Mars will reach its closest approach to earth of the current opposition on June 21, the summer solstice, the same day that a full solar eclipse takes place in the southern hemisphere. On June 30 Comet Linear C/2001 A2 makes its closest earth approach while breaking up. And there has been a sudden increase in sunspot activity, with the sunspot count reaching close to a record on June 18.
On June 10, the sun, which had been relatively quiet, suddenly blossomed with 250 sunspots. Today, June 18, the count is at 289 and earth is experiencing geomagnetic storm conditions with a G2-class geomagnetic storm under way. Two of the current sunspots, 9503 and 9506, have twisted beta-gamma magnetic fields that could unleash strong M-class solar flares in the next few days.
The highest daily sunspot count during the current solar max prior to the latest eruption took placed on March 27, when the count reached 241. The highest daily count in modern times was 342, reached on March 31, 1958.
The sun’s magnetic field flipped on February 15, 2001, and the most intense period of solar activity was expected in subsequent months. On Monday, April 2, the most powerful solar flare ever recorded took place. Most of the energy from this flare missed earth, or it would have resulted in damage to power systems, some electronic equipment and satellites.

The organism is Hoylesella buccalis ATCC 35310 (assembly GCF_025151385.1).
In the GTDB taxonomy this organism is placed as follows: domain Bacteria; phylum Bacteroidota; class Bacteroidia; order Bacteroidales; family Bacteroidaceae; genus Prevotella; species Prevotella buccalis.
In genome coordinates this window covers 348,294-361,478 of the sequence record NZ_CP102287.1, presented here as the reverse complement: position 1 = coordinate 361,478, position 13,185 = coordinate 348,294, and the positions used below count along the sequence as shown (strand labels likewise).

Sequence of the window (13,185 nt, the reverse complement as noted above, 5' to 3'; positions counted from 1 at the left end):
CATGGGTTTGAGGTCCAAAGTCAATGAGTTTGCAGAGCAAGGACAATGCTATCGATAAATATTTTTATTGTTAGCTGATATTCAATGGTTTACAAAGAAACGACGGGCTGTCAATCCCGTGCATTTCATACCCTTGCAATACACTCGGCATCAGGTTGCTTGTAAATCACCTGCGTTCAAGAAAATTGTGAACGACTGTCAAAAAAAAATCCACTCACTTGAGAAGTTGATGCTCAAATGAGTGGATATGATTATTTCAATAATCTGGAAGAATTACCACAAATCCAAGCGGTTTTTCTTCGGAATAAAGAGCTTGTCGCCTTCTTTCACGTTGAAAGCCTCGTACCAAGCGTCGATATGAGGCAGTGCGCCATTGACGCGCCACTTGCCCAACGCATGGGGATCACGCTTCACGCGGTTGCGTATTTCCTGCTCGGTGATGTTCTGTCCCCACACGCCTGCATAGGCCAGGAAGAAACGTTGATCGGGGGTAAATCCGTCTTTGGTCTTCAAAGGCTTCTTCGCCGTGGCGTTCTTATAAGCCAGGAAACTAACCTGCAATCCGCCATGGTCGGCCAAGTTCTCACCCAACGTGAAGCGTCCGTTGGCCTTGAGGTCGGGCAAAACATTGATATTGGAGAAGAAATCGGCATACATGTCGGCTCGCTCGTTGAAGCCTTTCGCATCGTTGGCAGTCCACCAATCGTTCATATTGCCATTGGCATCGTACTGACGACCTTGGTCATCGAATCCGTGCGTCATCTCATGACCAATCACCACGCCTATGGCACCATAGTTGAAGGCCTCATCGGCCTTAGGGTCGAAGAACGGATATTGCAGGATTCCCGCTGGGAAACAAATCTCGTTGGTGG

On June 30, Comet Linear C2001 A2 will pass within 22 million miles of earth and be visible in the northern hemisphere at approximately 30 degrees above the horizon. It should be possible to see the comet’s twin nucleii with the naked eye and it’s spectaular tail should be visible through binoculars. It could become bright enough for the whole show to be visible to the naked eye.
On June 21, Mars will be in closest opposition to earth during this orbital cycle. At that time, it will be approximately 42 million miles from earth, and will be an impressive sight in the night sky. A good pair of binoculars may even reward the viewer with some disk detail.
Also on June 21, a total solar eclipse will cross the southern hemisphere. This eclipse will be best viewed in Zambia. The shadow of the moon will first darken the South Atlantic about 250 miles east of the Uruguay coast. It will cross the Atlantic Ocean, traverse southern Africa and the island of Madagascar, and then vanish into the darkness as night falls over the Indian Ocean. You can enjoy the eclipse on the internet by going to Exploratorium.edu’s excellent eclipse watch page.
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